Saturday, April 14, 2012

Book Review: Letters to a Diminished Church

Letters To A Diminished Church: Passionate Arguments for the Relevance of Christian Doctrine. Dorothy Sayers. 2004. Thomas Nelson. 280 pages.

Official Christianity, of late years, has been having what is known as bad press. We are constantly assured that the churches are empty because preachers insist too much upon doctrine--dull dogma as people call it. The fact is the precise opposite. It is the neglect of dogma that makes for dullness. The Christian faith is the most exciting drama that ever staggered the imagination of man--and the dogma is the drama.

I never know whether to start with the good news or the bad news when writing a book review. To me, this book was a slight disappointment, but I'll need to clarify. While I was familiar with Sayers oh-so-excellent work as a mystery writer during the 1920s and 1930s, I was unfamiliar with her work as a writer of theology or christian living. I read half-a-dozen Sayers quotes in a Michael Horton book earlier this year, and it was LOVE. I mean I thought her work, her writing, her insights were absolutely wonderful, brilliant, wise. I LOVED them so much I typed them all up and shared them as a Sunday Salon post. So my expectations were exceedingly high. And I ordered Letters to a Diminished Church because I thought it sounded very, very promising.

The good news is that this book has two of the best essays ever. "The Greatest Drama Ever Staged" is one of the best, best, best essays ever. These seven pages are truly must-read-material. I mean these pages are rich in truth. Sayers' insights are great. "What Do We Believe?" is an interesting essay that challenges readers to think about what they really believe and if their so-called beliefs impact how they do in fact live daily in a practical way. It is not as brilliant, perhaps, as "The Greatest Drama Ever Staged," but it is at least practical. "The Dogma is the Drama" is a quirky little piece with some truth to it. (Think Screwtape Letters). It is in an unusual question-and-answer format. Sayers is writing what the average person *may* say in response to these general-and-basic questions. Questions such as "What does the church think of God the Father? What does the church think of God the Son? What does the church think of God the Holy Spirit? etc. This article is more about how Christianity is misunderstood by many--even those who have some experience with church. In other words, what answers would the person off the street be like if asked these basic creedal questions. "Creed or Chaos?" is an excellent essay or article. It is definitely in the top two from this collection. I'd definitely consider it must-read.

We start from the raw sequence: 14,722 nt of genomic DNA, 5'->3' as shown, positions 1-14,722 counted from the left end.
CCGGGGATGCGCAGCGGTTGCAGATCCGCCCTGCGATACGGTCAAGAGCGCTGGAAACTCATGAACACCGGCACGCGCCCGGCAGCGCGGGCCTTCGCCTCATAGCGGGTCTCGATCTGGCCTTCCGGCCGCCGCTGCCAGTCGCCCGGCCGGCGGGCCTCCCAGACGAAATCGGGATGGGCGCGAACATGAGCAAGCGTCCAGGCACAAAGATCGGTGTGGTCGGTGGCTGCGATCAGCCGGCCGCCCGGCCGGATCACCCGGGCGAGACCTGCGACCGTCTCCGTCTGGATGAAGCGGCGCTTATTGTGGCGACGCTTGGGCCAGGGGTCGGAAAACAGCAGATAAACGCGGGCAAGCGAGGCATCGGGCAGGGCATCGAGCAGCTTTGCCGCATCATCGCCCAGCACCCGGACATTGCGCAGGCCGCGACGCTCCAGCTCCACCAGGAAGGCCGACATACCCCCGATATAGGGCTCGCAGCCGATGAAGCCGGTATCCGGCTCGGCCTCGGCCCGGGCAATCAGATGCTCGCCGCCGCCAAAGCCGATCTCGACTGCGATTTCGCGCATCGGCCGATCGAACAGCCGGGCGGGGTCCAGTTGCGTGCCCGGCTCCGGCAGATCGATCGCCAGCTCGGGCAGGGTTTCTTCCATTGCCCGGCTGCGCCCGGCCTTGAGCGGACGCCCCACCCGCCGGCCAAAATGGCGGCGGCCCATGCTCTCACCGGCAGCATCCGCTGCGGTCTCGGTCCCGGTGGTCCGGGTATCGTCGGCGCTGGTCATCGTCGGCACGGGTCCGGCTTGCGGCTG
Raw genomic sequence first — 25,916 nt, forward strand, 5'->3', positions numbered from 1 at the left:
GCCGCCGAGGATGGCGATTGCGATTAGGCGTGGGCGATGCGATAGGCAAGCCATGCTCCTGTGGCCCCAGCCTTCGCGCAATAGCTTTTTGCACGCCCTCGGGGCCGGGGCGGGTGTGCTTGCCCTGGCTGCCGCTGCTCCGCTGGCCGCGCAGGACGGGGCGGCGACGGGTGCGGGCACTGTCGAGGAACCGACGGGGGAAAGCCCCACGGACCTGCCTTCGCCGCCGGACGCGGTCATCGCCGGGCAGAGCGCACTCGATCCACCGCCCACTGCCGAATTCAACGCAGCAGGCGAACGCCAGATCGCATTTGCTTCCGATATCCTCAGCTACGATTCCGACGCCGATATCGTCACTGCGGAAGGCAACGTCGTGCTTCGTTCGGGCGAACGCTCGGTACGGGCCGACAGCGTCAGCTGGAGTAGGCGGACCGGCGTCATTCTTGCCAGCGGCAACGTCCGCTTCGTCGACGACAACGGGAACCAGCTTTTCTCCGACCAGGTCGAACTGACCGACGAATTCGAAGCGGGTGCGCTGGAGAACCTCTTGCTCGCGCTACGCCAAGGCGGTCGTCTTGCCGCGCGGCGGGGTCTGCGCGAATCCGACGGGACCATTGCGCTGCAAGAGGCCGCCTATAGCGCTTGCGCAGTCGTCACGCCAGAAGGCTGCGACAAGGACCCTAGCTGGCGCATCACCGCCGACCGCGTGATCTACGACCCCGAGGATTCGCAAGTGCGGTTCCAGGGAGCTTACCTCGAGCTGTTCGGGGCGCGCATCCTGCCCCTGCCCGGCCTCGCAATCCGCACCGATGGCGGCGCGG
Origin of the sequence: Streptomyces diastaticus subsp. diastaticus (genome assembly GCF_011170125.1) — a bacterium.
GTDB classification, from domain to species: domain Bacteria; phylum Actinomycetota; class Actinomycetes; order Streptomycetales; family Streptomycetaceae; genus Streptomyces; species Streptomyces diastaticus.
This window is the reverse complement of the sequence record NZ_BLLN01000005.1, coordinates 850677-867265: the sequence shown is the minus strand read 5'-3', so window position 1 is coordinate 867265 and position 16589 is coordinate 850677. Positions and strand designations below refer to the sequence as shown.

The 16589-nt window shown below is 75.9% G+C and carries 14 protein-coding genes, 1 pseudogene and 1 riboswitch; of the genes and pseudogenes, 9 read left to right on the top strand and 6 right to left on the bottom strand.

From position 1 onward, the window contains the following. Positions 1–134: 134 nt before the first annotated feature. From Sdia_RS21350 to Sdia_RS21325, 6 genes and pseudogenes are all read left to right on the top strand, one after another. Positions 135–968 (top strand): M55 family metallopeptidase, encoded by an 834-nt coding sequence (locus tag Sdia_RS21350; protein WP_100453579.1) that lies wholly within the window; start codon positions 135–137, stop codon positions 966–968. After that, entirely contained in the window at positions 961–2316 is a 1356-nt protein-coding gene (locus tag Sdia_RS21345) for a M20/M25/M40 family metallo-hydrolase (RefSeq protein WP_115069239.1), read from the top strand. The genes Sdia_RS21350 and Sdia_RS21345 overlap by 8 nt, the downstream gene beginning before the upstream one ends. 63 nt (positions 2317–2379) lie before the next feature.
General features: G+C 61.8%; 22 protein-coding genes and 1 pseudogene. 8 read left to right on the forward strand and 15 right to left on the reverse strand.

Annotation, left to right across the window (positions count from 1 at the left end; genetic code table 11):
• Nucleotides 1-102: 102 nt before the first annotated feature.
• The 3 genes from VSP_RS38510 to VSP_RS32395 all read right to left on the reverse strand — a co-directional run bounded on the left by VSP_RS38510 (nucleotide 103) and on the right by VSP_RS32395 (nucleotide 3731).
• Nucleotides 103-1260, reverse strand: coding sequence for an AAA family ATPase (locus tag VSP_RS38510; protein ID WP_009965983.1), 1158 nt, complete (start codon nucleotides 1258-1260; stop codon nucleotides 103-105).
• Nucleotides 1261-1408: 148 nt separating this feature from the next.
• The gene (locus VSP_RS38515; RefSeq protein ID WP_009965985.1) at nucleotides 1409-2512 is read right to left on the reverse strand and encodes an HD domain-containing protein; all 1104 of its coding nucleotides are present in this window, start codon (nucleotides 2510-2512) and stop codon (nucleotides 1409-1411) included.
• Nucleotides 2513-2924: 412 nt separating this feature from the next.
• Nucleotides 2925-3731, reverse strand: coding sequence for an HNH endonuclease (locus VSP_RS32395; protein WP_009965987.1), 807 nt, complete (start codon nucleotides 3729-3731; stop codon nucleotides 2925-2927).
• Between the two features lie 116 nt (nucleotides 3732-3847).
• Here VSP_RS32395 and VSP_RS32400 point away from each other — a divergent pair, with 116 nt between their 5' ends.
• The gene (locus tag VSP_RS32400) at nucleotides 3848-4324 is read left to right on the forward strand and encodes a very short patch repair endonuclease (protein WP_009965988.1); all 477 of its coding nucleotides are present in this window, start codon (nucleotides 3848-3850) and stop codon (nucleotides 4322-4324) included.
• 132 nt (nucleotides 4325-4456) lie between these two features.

The bad news is that the remaining essays were dry(er) and less relevant to the general readership. Among other things Sayers emphasizes the creative-imaginative artist; art and Art in the world; literature and literary criticism. I personally could not work up enthusiasm for essays like "The Faust Legend and the Idea of the Devil," "The Writing and Reading of Allegory," and "Toward a Christian Esthetic."

I'm not saying that the only quote-worthy sections are the four essays that I absolutely loved and adored. There were a few gems hidden in the other essays, but, you had to be super-super patient. And even then it wasn't a sure-thing.


Sayers' on TOLERANCE

It is the sin that believes in nothing, cares for nothing, seeks to know nothing, interferes with nothing, enjoys nothing, loves nothing, hates nothing, finds purpose in nothing, lives for nothing, and remains alive only because there is nothing it would die for. We have known it far too well for many years. The only thing perhaps that we have not known about it is that it is a mortal sin. (103)

Sayers' on PREACHERS

If spiritual pastors are to refrain from saying anything that might ever, by any possibility, be misunderstood by anybody, they will end--as in fact many of them do--by never saying anything worth hearing. (117)

© Becky Laney of Operation Actually Read Bible

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